Italian Art Made From Spaghetti and Marshmallows

Community High School students recreating Florence’s famous dome with flimsy foods.

On Nov. 28, 2017, Steve Coron’s fourth block Italian Art and Culture class participated in an activity to recreate the famous dome that sits on top of the Florence Cathedral in Italy. Coron decided to have his students build scale-model domes in similar conditions to what Italian designer Filippo Brunelleschi had to go through, constructing their domes out of flimsy materials: mini marshmallows and thin spaghetti.

Brunelleschi began work on the dome in 1446, constructing it with over 4,000 bricks. Brunelleschi left no building plans behind, so many architects believe the dome was built without any internal support systems. It was believed that the dome would not last for very long, however, it has been standing — with only a few restorations — since 1475.

“I wanted them to get a sense about how difficult it was to construct a dome at that time in history with the technology they had or didn’t have,” Coron said. Normally, Coron doesn’t like to use food to make art, but in this case the students ate the marshmallows and recycled the spaghetti used.

For the activity, students had to split into small groups to construct a dome that was 13 inches wide and 14 inches tall: matching the scale of the dome in Florence. To start, students completed a template drawing and worked up from there. Within 30 minutes the domes had to stand on their own.

Coron ran the activity for the first time last year, but changed the size of the marshmallows and thickness of the pasta in order to make this years’ results more successful. Students had to use their prior knowledge of the dome and insight of buildings in order to work together to construct a structurally sound dome.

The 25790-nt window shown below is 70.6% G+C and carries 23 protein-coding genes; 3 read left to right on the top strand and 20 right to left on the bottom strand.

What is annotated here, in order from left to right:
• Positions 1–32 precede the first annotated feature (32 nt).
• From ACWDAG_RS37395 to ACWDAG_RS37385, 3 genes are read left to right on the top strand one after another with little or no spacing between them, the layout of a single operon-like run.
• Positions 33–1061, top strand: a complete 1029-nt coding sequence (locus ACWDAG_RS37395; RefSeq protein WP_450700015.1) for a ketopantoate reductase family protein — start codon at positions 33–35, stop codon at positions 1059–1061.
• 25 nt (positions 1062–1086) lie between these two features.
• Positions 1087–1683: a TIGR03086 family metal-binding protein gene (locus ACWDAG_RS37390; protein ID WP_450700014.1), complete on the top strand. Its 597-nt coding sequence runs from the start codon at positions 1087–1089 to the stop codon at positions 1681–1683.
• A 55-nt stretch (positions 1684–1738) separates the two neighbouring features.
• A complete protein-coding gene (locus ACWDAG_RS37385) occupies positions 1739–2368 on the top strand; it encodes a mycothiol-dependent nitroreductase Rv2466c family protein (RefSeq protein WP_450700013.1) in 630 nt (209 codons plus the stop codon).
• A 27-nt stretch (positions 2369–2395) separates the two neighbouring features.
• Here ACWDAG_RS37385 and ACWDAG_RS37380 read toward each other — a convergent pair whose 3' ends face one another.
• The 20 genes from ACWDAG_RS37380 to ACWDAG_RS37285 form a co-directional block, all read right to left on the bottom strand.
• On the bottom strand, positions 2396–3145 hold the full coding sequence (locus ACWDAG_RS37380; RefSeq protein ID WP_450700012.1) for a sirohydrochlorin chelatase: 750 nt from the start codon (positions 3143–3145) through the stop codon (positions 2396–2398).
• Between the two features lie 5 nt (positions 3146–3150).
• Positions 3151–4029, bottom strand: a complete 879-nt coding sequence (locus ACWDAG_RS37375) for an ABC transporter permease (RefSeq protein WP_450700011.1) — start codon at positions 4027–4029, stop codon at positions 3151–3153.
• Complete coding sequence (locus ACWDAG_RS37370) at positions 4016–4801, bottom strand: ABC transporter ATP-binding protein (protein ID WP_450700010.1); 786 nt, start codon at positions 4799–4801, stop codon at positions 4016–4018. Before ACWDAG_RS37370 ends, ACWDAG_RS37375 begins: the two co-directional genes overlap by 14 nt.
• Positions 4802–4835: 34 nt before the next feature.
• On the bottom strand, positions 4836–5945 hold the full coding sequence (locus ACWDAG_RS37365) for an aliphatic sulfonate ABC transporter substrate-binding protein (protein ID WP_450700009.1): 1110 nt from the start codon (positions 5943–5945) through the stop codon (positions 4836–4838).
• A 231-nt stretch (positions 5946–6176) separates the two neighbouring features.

“Some of the groups really nailed it,” Coron said. “Some started off really great, and it collapsed. Some started off really slowly but took their time and thought about it, and then in the last five minutes, they pulled it together.”

Coron believes that students learn best by doing and looking and touching. When students see, feel, and touch, they make a real application to what they’re learning. Rather than doing a worksheet to understand concepts, they use those concepts to make something. Coron wants his students to see the real life application of things they are learning in school because it makes everything more genuine.

“If you could see my face, I’m beaming,” Coron said. Activities such as this one — ones that make students work together with weird materials, figure out problems, work collaboratively, make things, be creative, and be innovative — subject students to differents parts of the artistic process. As a teacher, watching his students come together and make something as a group is very rewarding.

After the activity, the class came together to discuss what new things they learned about the dome just from trying to construct it themselves. Most of the class agreed that after the demonstration, they appreciate the dome even more because they truly understand what he had to go through in order to build it.

Many of the students in Coron’s class will be attending the school’s trip to Italy over Spring Break 2018. During this trip, they will visit Brunelleschi’s dome and, given the time, will climb to the top and see inside of the building they’ve been studying.